To see a compilation of clinics this year, from moguls to race to steeps, check out our clinic roundup.
So, you’ve enrolled in a ski lesson, workshop or clinic. We—and ski instructors everywhere—commend you. “A denial of the need for coaching equals a commitment to mediocrity,” says Weems Westfeldt, Director of Operations for Ski & Snowboard Schools of Aspen and Director of EpicSKI Academy. “We should all take the time to work on getting better before we spend too much time getting older.” And with 40 years of experience teaching ski clinics, Westfeldt has more than a few tips on how to get the most out of your ski clinic.
Most important, says Westfeldt, help your instructor help you get better by coming with clearly defined goals, a basic understanding of how you learn best, and of course, with all of the equipment and physical and mental stamina you’ll need to ski comfortably all day. We sat down with Westfeldt to get his take on how to get the most out of a ski lesson.
Set a realistic tone for your lesson.
Your instructor will probably ask what you’d like to accomplish during the lesson or clinic, and this is where your teamwork with him or her will begin. If you respond with a deer-in-headlights gaze, the instructor might lose confidence in you before you even get on snow. Come with a positive, open mind, but also have some specific goals ready for your instructor. There are no right or wrong goals, says Westfeldt. They can be anything you want. “Control in the trees, bumps, powder. Mastery of carving. Keeping up with the kids. Being in the mountains. Becoming a racer. Meet girls. Meet boys. It doesn’t matter; just have a reason to be there.”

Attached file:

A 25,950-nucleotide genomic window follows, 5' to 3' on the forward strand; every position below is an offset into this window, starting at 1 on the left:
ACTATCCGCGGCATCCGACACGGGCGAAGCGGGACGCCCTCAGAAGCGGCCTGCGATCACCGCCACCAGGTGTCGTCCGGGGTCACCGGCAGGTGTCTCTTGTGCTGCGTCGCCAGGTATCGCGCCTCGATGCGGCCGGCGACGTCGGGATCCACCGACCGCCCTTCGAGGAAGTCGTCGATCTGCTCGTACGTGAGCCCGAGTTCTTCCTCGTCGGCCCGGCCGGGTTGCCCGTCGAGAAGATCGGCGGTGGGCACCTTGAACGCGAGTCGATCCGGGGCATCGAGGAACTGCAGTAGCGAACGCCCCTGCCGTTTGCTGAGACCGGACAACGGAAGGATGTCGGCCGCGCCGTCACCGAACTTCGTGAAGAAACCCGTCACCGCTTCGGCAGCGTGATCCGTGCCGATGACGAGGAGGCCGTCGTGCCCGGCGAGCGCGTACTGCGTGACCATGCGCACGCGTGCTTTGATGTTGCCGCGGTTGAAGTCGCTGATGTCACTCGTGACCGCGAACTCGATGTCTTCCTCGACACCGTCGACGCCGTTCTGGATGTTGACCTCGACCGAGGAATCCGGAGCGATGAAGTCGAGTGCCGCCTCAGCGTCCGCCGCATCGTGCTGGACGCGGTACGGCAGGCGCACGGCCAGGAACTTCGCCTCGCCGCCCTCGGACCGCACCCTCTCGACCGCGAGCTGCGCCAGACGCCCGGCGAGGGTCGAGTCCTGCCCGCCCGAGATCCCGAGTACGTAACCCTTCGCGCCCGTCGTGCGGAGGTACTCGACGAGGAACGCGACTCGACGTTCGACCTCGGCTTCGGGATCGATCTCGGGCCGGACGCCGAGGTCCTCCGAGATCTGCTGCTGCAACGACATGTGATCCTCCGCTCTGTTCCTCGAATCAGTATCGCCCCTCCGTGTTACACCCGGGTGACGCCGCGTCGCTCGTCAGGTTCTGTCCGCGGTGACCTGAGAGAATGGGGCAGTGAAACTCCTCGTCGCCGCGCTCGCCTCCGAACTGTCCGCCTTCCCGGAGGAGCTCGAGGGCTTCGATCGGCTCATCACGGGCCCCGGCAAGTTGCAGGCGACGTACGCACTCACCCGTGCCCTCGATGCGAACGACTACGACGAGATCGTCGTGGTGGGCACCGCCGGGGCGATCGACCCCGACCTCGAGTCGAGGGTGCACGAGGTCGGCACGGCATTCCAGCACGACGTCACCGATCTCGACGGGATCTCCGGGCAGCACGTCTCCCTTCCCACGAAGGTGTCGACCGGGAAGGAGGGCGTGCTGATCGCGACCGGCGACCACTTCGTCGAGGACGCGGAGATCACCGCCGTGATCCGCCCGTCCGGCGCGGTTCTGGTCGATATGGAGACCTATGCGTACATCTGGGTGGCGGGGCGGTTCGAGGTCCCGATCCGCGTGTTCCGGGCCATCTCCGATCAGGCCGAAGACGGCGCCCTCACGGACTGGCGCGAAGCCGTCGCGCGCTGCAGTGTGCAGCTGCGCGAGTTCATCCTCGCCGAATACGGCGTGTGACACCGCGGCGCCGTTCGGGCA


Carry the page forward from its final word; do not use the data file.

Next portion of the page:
That said, however, he’s quick to point out that “probably the best skiing goal is to learn to ski effectively, efficiently, and with versatility.” And be realistic: Don’t expect to turn into Phil Mahre overnight. He also adds that too often, skiers have an inaccurate view of their abilities. Beginners and intermediates tend to underestimate themselves, while advanced intermediates and experts overestimate their abilities. Being honest with yourself about your skill level ensures you’ll set realistic goals.
Determining your goals is the easy part. What’s harder is accepting the fact that there’s more to the lesson or clinic than your own ambitions. “You should ask for and demand focus on your personal goals, but also be prepared to shift that focus as you find there are other goals available to you in the sport,” says Westfeldt.
Pinpoint your learning style. And ask lots of questions.
A key to a good lesson or clinic experience is being paired with an appropriate instructor whose teaching style jives with your dominant learning style. This matchup needn’t be a luck-of-the-draw arrangement. Tell the booking agent at the ski school how you learn. Are you an auditory learner—do you respond better to verbal instruction? Or do you prefer visual direction—watching the instructor demonstrate something for you? If possible, ask to be placed with a PSIA-certified instructor, Westfeldt advises. The certification process requires instructors to demonstrate proficiency teaching to all learning styles.